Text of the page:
Na­ture watch Lune Es­tu­ary, Lancs

The Guardian Weekly - - Diversions - Paul Evans

It was be­com­ing light, but not light yet. Wa­ter, salt marsh, sky: these were names for things that did not ex­ist in the dark be­fore dawn. Then the glim of some­thing, maybe a moon-piece, as be­fits the Lune, made its way in to where it was pos­si­ble to look but not go. There was the cold, face-wash quiet of the air and the slight rub of dry sedge on the road. There was frost, if that smells of sil­ver. A spec­tral breath re­turned in­side af­ter ex­ha­la­tion, set­ting the mind afloat. There was a slow open­ing in the east and then the nets of river fog filled with gold.

As shoals of light swam through the air, the river and the land floated in banded lay­ers of colour, none of which lasted longer than a few sec­onds. This was a weight­less land­scape, at lib­erty and so in­sub­stan­tial that any rip­ple could dis­perse any or all parts of it to drift away in dif­fer­ent di­rec­tions. As the sky blued into be­ing, a bow of geese flew north­ward and a jack snipe lifted from some­where in­de­fin­able be­tween marsh and wa­ter, jink­ing bat-like out of and back into the mist. Far off, some oys­ter­catch­ers piped the first bars of their call and then, as if a sig­nal that dawn had bro­ken, a curlew sum­moned sun­rise, its song a weir of keen­ing but with­out grief.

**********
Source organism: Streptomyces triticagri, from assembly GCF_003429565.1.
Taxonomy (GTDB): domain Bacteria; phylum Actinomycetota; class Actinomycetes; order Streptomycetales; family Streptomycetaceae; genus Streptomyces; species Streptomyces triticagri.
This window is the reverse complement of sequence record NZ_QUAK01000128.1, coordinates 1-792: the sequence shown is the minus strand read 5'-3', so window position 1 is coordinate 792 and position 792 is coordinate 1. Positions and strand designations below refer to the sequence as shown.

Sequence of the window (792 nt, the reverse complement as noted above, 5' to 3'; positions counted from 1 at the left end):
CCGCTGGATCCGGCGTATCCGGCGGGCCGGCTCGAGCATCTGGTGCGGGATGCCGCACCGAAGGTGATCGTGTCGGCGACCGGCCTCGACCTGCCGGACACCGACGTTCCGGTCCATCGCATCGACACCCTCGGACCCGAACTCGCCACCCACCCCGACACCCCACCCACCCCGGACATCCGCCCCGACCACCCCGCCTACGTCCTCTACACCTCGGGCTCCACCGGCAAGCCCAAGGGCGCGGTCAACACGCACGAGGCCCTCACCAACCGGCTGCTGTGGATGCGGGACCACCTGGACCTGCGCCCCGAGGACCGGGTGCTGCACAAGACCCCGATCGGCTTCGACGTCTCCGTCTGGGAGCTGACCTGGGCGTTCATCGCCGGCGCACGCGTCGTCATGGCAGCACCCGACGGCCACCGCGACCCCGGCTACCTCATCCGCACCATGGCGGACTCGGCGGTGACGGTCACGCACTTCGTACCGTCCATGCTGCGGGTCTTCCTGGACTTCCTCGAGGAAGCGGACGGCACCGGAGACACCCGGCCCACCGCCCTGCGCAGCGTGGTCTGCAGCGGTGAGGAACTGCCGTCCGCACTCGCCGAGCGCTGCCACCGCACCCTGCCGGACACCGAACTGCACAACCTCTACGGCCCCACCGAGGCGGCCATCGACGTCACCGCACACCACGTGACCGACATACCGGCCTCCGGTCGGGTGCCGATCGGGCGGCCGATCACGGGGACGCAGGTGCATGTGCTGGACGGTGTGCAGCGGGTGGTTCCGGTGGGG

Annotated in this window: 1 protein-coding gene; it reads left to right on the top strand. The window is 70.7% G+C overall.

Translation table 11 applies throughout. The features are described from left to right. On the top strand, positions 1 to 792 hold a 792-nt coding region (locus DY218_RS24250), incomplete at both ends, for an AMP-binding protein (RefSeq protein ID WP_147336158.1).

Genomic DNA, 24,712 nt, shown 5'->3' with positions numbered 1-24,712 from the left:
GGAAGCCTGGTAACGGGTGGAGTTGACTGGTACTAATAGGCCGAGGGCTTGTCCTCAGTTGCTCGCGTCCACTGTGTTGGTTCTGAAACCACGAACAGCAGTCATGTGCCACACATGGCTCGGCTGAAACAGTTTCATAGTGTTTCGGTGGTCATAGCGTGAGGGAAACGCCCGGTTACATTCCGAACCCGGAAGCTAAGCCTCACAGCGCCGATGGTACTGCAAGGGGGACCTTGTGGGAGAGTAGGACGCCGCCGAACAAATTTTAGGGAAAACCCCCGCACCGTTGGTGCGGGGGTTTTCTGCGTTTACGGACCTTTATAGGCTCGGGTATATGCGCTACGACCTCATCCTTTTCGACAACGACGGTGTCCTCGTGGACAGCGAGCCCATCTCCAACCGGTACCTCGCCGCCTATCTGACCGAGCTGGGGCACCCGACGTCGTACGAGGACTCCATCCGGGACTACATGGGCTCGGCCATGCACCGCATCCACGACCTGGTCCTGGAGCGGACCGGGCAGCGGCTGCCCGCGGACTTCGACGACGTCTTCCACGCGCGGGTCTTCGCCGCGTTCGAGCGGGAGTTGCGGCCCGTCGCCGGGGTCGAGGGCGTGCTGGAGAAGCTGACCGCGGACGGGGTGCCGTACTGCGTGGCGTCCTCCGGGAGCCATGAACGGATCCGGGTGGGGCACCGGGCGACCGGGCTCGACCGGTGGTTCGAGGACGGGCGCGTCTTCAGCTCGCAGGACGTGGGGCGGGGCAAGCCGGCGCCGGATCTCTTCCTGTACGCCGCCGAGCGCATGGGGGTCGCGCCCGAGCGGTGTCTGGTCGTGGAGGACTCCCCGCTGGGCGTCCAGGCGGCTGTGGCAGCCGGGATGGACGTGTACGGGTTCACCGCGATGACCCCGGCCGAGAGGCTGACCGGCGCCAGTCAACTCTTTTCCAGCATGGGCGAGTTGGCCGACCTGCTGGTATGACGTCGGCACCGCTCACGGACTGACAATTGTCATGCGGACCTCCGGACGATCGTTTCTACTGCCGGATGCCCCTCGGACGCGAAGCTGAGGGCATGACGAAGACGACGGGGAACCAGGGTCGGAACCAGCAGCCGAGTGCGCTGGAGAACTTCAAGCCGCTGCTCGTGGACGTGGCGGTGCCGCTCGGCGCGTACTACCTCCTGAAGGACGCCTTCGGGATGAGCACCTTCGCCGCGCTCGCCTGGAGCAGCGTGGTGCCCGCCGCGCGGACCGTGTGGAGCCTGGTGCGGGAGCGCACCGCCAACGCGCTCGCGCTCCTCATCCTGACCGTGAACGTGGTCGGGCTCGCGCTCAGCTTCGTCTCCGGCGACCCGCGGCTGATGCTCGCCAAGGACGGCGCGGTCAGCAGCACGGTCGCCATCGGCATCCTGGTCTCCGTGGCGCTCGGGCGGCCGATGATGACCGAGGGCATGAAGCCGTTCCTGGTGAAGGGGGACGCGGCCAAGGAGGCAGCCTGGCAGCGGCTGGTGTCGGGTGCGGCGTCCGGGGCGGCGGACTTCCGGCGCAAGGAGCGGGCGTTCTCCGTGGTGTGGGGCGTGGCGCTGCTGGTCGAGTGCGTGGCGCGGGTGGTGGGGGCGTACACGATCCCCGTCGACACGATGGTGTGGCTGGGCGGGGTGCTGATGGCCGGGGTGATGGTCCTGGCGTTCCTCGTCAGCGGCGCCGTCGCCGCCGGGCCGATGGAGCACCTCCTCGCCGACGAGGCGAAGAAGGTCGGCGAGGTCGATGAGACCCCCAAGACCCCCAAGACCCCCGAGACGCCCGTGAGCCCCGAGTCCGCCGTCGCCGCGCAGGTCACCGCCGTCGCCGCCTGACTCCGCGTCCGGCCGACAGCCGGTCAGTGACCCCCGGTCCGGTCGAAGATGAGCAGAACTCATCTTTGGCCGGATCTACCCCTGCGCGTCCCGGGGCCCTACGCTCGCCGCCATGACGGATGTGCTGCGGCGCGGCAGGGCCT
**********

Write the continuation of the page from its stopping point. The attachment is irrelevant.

The morn­ing opened ev­ery­thing up: the reed and sedge thatch scat­tered across the road from the last high tide; hud­dles of plas­tic flot­sam in the bank; an up­turned arm­chair on the marsh; junk thrown out of the back of a van; a trick­ling spring through ash roots; smok­ing chim­neys, tow­ers, tur­bines; rooks in­ves­ti­gat­ing the mys­tery of how this was not the world they left last night.

The day was full of jour­neys that re­turned us to Wen­lock Edge, where the dusk be­gan to set­tle. Walk­ing in the woods I found a frag­ment of blue shell in my pocket that I’d picked up on the Lune Es­tu­ary that morn­ing. I put it in the fork of a hawthorn, a gift brought back from the sea. Through the sil­hou­ettes of trees, the fields pur­pled and black­birds let their last songs trail into echo as a golden light, strange and won­der­ful from be­hind the hills, swept across the woods.

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